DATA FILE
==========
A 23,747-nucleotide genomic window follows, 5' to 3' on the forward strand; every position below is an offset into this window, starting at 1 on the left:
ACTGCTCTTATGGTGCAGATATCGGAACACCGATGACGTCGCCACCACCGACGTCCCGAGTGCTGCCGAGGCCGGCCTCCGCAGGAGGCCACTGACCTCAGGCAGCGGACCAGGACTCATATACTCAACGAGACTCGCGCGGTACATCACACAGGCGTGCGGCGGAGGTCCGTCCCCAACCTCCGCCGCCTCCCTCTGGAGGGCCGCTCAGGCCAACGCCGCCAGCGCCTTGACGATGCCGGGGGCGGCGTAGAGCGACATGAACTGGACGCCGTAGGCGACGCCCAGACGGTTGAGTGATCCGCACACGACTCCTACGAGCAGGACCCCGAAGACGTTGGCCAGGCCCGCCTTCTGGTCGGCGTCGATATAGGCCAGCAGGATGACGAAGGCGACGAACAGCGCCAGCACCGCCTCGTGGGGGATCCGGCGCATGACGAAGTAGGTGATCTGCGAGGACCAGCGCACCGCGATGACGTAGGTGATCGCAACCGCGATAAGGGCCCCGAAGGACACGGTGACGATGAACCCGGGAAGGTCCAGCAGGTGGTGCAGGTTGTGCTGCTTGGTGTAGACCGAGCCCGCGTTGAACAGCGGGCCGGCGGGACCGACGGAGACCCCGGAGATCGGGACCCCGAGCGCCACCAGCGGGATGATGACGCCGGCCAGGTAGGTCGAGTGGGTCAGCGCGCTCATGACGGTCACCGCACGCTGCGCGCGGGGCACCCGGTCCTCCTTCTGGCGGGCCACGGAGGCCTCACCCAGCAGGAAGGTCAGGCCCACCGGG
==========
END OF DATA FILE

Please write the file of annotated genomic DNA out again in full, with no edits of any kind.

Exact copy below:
A 23,747-nucleotide genomic window follows, 5' to 3' on the forward strand; every position below is an offset into this window, starting at 1 on the left:
ACTGCTCTTATGGTGCAGATATCGGAACACCGATGACGTCGCCACCACCGACGTCCCGAGTGCTGCCGAGGCCGGCCTCCGCAGGAGGCCACTGACCTCAGGCAGCGGACCAGGACTCATATACTCAACGAGACTCGCGCGGTACATCACACAGGCGTGCGGCGGAGGTCCGTCCCCAACCTCCGCCGCCTCCCTCTGGAGGGCCGCTCAGGCCAACGCCGCCAGCGCCTTGACGATGCCGGGGGCGGCGTAGAGCGACATGAACTGGACGCCGTAGGCGACGCCCAGACGGTTGAGTGATCCGCACACGACTCCTACGAGCAGGACCCCGAAGACGTTGGCCAGGCCCGCCTTCTGGTCGGCGTCGATATAGGCCAGCAGGATGACGAAGGCGACGAACAGCGCCAGCACCGCCTCGTGGGGGATCCGGCGCATGACGAAGTAGGTGATCTGCGAGGACCAGCGCACCGCGATGACGTAGGTGATCGCAACCGCGATAAGGGCCCCGAAGGACACGGTGACGATGAACCCGGGAAGGTCCAGCAGGTGGTGCAGGTTGTGCTGCTTGGTGTAGACCGAGCCCGCGTTGAACAGCGGGCCGGCGGGACCGACGGAGACCCCGGAGATCGGGACCCCGAGCGCCACCAGCGGGATGATGACGCCGGCCAGGTAGGTCGAGTGGGTCAGCGCGCTCATGACGGTCACCGCACGCTGCGCGCGGGGCACCCGGTCCTCCTTCTGGCGGGCCACGGAGGCCTCACCCAGCAGGAAGGTCAGGCCCACCGGG